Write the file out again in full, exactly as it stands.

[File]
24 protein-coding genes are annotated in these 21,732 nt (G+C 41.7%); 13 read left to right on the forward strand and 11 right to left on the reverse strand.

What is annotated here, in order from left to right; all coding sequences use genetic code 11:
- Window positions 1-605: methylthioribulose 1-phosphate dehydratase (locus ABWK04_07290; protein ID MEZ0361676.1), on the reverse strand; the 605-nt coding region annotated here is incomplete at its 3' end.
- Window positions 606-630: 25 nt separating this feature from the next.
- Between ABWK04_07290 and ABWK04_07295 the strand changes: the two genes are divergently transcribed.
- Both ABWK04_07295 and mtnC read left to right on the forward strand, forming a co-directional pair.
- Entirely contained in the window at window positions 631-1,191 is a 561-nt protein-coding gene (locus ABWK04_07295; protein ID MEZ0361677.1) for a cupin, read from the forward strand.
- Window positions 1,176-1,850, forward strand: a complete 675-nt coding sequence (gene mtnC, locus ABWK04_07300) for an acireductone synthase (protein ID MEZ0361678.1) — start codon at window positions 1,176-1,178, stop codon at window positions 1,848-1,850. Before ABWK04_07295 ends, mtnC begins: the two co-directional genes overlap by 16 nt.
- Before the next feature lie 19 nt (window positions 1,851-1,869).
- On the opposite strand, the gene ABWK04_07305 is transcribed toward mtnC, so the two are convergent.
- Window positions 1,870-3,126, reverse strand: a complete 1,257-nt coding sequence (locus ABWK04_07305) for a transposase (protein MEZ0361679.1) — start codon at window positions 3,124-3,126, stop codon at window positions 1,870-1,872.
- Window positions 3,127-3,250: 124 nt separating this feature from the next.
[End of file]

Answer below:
24 protein-coding genes are annotated in these 21,732 nt (G+C 41.7%); 13 read left to right on the forward strand and 11 right to left on the reverse strand.

What is annotated here, in order from left to right; all coding sequences use genetic code 11:
- Window positions 1-605: methylthioribulose 1-phosphate dehydratase (locus ABWK04_07290; protein ID MEZ0361676.1), on the reverse strand; the 605-nt coding region annotated here is incomplete at its 3' end.
- Window positions 606-630: 25 nt separating this feature from the next.
- Between ABWK04_07290 and ABWK04_07295 the strand changes: the two genes are divergently transcribed.
- Both ABWK04_07295 and mtnC read left to right on the forward strand, forming a co-directional pair.
- Entirely contained in the window at window positions 631-1,191 is a 561-nt protein-coding gene (locus ABWK04_07295; protein ID MEZ0361677.1) for a cupin, read from the forward strand.
- Window positions 1,176-1,850, forward strand: a complete 675-nt coding sequence (gene mtnC, locus ABWK04_07300) for an acireductone synthase (protein ID MEZ0361678.1) — start codon at window positions 1,176-1,178, stop codon at window positions 1,848-1,850. Before ABWK04_07295 ends, mtnC begins: the two co-directional genes overlap by 16 nt.
- Before the next feature lie 19 nt (window positions 1,851-1,869).
- On the opposite strand, the gene ABWK04_07305 is transcribed toward mtnC, so the two are convergent.
- Window positions 1,870-3,126, reverse strand: a complete 1,257-nt coding sequence (locus ABWK04_07305) for a transposase (protein MEZ0361679.1) — start codon at window positions 3,124-3,126, stop codon at window positions 1,870-1,872.
- Window positions 3,127-3,250: 124 nt separating this feature from the next.